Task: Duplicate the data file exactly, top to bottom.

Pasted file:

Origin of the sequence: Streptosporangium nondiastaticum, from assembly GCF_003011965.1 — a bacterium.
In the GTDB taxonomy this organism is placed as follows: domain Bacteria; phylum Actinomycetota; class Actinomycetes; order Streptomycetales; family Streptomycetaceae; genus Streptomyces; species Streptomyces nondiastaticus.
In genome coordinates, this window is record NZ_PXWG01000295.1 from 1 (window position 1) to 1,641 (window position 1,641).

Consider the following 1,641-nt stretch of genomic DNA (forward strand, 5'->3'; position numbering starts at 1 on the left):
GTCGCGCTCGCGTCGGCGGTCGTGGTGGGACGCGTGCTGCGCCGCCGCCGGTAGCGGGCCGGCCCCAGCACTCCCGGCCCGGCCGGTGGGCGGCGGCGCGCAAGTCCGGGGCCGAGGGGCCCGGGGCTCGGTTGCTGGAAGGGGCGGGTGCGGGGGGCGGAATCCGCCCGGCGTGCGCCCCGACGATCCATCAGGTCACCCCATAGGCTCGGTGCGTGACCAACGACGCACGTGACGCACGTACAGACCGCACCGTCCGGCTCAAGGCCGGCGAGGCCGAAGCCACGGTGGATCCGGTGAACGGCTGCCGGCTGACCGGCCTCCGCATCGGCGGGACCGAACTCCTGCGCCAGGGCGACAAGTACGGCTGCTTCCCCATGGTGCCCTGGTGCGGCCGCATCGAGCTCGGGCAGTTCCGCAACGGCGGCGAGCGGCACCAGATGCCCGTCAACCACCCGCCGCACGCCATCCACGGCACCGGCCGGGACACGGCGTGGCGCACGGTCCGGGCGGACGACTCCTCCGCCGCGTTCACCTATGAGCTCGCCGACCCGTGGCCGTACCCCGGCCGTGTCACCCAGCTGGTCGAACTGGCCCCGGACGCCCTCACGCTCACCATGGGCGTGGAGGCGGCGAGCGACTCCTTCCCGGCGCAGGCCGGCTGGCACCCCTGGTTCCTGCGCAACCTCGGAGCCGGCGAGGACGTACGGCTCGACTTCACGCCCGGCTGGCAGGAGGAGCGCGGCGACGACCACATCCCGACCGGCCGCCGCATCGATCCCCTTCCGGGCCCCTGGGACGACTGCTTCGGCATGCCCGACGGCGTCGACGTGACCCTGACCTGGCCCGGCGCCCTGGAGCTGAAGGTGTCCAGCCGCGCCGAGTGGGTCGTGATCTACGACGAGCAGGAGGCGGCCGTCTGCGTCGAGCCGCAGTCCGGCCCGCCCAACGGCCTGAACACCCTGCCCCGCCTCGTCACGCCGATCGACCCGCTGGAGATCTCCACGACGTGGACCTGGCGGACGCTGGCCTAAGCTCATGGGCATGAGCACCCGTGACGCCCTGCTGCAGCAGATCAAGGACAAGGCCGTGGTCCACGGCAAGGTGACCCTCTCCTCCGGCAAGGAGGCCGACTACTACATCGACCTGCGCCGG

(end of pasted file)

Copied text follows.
Origin of the sequence: Streptosporangium nondiastaticum, from assembly GCF_003011965.1 — a bacterium.
In the GTDB taxonomy this organism is placed as follows: domain Bacteria; phylum Actinomycetota; class Actinomycetes; order Streptomycetales; family Streptomycetaceae; genus Streptomyces; species Streptomyces nondiastaticus.
In genome coordinates, this window is record NZ_PXWG01000295.1 from 1 (window position 1) to 1,641 (window position 1,641).

Consider the following 1,641-nt stretch of genomic DNA (forward strand, 5'->3'; position numbering starts at 1 on the left):
GTCGCGCTCGCGTCGGCGGTCGTGGTGGGACGCGTGCTGCGCCGCCGCCGGTAGCGGGCCGGCCCCAGCACTCCCGGCCCGGCCGGTGGGCGGCGGCGCGCAAGTCCGGGGCCGAGGGGCCCGGGGCTCGGTTGCTGGAAGGGGCGGGTGCGGGGGGCGGAATCCGCCCGGCGTGCGCCCCGACGATCCATCAGGTCACCCCATAGGCTCGGTGCGTGACCAACGACGCACGTGACGCACGTACAGACCGCACCGTCCGGCTCAAGGCCGGCGAGGCCGAAGCCACGGTGGATCCGGTGAACGGCTGCCGGCTGACCGGCCTCCGCATCGGCGGGACCGAACTCCTGCGCCAGGGCGACAAGTACGGCTGCTTCCCCATGGTGCCCTGGTGCGGCCGCATCGAGCTCGGGCAGTTCCGCAACGGCGGCGAGCGGCACCAGATGCCCGTCAACCACCCGCCGCACGCCATCCACGGCACCGGCCGGGACACGGCGTGGCGCACGGTCCGGGCGGACGACTCCTCCGCCGCGTTCACCTATGAGCTCGCCGACCCGTGGCCGTACCCCGGCCGTGTCACCCAGCTGGTCGAACTGGCCCCGGACGCCCTCACGCTCACCATGGGCGTGGAGGCGGCGAGCGACTCCTTCCCGGCGCAGGCCGGCTGGCACCCCTGGTTCCTGCGCAACCTCGGAGCCGGCGAGGACGTACGGCTCGACTTCACGCCCGGCTGGCAGGAGGAGCGCGGCGACGACCACATCCCGACCGGCCGCCGCATCGATCCCCTTCCGGGCCCCTGGGACGACTGCTTCGGCATGCCCGACGGCGTCGACGTGACCCTGACCTGGCCCGGCGCCCTGGAGCTGAAGGTGTCCAGCCGCGCCGAGTGGGTCGTGATCTACGACGAGCAGGAGGCGGCCGTCTGCGTCGAGCCGCAGTCCGGCCCGCCCAACGGCCTGAACACCCTGCCCCGCCTCGTCACGCCGATCGACCCGCTGGAGATCTCCACGACGTGGACCTGGCGGACGCTGGCCTAAGCTCATGGGCATGAGCACCCGTGACGCCCTGCTGCAGCAGATCAAGGACAAGGCCGTGGTCCACGGCAAGGTGACCCTCTCCTCCGGCAAGGAGGCCGACTACTACATCGACCTGCGCCGG